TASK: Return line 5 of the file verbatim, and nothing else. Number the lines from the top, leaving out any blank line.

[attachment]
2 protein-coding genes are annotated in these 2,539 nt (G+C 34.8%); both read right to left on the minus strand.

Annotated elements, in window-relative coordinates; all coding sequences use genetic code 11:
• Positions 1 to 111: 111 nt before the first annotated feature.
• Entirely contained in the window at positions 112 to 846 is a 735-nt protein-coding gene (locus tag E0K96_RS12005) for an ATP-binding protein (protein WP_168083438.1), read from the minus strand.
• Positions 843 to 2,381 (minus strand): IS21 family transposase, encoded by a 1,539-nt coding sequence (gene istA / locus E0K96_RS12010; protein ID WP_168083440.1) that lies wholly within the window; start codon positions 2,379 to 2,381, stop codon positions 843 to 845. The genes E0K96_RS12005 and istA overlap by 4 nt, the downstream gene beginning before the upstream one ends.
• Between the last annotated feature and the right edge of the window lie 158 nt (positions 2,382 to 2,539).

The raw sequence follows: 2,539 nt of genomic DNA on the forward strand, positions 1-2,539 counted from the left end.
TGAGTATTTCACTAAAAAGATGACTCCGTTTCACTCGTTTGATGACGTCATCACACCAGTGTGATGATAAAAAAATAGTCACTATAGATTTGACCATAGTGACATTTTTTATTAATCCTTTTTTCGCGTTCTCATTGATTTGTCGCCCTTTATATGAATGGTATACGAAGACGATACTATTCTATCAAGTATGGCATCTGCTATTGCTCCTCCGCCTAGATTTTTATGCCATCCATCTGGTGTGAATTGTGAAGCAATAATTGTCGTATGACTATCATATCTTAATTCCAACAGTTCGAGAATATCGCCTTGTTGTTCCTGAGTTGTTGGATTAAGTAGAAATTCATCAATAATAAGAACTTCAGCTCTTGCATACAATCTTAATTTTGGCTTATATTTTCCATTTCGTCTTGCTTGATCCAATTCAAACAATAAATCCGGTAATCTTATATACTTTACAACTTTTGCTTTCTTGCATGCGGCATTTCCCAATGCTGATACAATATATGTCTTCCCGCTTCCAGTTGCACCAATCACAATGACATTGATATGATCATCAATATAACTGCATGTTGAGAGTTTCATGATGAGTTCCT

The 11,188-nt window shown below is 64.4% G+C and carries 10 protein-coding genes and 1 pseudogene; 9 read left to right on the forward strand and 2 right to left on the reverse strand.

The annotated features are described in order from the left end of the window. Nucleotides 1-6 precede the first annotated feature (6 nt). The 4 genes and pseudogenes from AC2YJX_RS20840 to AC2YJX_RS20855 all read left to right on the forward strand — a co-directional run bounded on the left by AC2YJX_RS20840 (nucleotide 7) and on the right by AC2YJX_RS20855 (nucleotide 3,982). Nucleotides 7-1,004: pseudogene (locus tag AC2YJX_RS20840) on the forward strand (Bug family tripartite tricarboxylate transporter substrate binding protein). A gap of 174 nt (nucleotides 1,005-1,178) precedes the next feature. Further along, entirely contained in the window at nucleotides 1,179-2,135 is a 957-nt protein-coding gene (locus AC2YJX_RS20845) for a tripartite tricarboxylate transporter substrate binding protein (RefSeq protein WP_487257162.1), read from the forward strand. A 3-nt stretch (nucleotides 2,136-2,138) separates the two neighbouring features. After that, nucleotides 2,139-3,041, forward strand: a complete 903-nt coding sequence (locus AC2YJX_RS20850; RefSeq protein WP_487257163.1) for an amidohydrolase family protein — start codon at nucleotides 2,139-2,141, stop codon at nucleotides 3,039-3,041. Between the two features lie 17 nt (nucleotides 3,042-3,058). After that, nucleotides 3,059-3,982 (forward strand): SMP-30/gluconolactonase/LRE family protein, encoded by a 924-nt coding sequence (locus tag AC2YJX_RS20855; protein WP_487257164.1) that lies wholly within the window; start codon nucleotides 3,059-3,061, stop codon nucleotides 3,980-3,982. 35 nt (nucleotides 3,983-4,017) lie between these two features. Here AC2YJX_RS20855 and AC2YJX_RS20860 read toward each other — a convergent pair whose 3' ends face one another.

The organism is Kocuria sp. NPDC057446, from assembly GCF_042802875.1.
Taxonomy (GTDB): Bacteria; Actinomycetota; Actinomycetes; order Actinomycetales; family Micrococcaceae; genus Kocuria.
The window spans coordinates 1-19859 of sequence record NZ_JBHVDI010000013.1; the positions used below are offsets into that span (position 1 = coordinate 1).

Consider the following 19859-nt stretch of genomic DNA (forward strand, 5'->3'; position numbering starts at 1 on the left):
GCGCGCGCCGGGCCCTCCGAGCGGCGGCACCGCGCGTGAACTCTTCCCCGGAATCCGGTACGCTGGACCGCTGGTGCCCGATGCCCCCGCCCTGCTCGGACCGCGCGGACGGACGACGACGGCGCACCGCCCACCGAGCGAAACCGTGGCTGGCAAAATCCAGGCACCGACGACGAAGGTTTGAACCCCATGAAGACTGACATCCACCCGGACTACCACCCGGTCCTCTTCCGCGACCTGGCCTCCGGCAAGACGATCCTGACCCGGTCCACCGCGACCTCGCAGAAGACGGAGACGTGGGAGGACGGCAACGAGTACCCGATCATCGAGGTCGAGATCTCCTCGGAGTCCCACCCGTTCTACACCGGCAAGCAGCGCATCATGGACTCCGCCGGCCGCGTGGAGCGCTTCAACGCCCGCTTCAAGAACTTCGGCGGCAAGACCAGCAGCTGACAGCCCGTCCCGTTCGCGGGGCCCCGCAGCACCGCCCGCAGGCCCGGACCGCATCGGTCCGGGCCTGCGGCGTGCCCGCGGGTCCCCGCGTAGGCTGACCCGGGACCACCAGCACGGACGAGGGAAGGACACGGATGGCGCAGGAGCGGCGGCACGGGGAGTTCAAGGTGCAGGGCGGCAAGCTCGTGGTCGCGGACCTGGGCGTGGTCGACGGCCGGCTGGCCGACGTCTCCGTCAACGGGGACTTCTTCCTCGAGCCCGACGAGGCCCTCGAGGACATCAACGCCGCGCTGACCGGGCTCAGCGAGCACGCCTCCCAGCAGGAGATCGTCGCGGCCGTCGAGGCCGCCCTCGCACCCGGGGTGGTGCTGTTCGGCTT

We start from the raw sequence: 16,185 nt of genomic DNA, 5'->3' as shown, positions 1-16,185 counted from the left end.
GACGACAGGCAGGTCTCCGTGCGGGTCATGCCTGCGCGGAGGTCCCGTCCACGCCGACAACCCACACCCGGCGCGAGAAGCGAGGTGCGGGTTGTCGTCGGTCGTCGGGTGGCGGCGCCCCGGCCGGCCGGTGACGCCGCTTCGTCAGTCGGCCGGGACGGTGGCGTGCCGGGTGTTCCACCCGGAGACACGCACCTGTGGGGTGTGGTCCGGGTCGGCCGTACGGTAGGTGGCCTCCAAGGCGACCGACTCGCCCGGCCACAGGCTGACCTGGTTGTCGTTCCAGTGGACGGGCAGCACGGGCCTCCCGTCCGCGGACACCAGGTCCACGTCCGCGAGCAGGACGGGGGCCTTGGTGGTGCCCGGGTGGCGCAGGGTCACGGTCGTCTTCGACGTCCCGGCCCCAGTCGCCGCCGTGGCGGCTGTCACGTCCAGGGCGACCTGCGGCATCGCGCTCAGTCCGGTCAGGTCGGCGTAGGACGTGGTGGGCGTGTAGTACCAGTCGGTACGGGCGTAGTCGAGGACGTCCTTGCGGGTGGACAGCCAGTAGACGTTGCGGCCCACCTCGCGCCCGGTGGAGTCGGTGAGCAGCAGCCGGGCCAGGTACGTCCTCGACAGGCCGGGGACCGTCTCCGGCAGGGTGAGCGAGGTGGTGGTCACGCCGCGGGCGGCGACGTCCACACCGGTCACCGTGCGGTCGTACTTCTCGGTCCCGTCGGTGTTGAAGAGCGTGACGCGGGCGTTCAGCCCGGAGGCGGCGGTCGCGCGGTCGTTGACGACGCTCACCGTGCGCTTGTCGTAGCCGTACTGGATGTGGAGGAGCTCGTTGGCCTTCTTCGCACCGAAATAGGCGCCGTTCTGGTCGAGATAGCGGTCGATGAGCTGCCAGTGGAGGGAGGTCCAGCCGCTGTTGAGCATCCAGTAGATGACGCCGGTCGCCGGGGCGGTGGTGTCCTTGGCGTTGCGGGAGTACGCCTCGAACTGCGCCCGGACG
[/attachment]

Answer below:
• Positions 843 to 2,381 (minus strand): IS21 family transposase, encoded by a 1,539-nt coding sequence (gene istA / locus E0K96_RS12010; protein ID WP_168083440.1) that lies wholly within the window; start codon positions 2,379 to 2,381, stop codon positions 843 to 845. The genes E0K96_RS12005 and istA overlap by 4 nt, the downstream gene beginning before the upstream one ends.